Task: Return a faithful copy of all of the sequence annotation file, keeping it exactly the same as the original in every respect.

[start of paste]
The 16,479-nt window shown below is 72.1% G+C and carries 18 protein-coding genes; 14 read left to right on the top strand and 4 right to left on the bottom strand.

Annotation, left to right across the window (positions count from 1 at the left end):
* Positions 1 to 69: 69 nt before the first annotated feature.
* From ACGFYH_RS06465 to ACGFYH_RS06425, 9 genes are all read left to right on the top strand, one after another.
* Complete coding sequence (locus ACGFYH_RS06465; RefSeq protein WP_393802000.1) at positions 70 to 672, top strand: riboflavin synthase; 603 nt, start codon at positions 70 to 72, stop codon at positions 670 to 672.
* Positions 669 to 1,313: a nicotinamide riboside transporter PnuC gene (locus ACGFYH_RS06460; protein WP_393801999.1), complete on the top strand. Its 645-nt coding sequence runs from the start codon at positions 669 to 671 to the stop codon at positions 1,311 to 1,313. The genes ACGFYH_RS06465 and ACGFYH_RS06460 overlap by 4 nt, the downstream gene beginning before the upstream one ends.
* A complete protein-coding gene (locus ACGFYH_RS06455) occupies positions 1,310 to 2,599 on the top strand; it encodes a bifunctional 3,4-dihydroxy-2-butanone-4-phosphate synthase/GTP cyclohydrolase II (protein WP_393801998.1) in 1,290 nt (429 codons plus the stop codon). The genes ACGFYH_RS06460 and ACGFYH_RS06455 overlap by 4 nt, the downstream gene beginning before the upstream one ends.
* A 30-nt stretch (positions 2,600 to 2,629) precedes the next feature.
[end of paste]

The 16,479-nt window shown below is 72.1% G+C and carries 18 protein-coding genes; 14 read left to right on the top strand and 4 right to left on the bottom strand.

Annotation, left to right across the window (positions count from 1 at the left end):
* Positions 1 to 69: 69 nt before the first annotated feature.
* From ACGFYH_RS06465 to ACGFYH_RS06425, 9 genes are all read left to right on the top strand, one after another.
* Complete coding sequence (locus ACGFYH_RS06465; RefSeq protein WP_393802000.1) at positions 70 to 672, top strand: riboflavin synthase; 603 nt, start codon at positions 70 to 72, stop codon at positions 670 to 672.
* Positions 669 to 1,313: a nicotinamide riboside transporter PnuC gene (locus ACGFYH_RS06460; protein WP_393801999.1), complete on the top strand. Its 645-nt coding sequence runs from the start codon at positions 669 to 671 to the stop codon at positions 1,311 to 1,313. The genes ACGFYH_RS06465 and ACGFYH_RS06460 overlap by 4 nt, the downstream gene beginning before the upstream one ends.
* A complete protein-coding gene (locus ACGFYH_RS06455) occupies positions 1,310 to 2,599 on the top strand; it encodes a bifunctional 3,4-dihydroxy-2-butanone-4-phosphate synthase/GTP cyclohydrolase II (protein WP_393801998.1) in 1,290 nt (429 codons plus the stop codon). The genes ACGFYH_RS06460 and ACGFYH_RS06455 overlap by 4 nt, the downstream gene beginning before the upstream one ends.
* A 30-nt stretch (positions 2,600 to 2,629) precedes the next feature.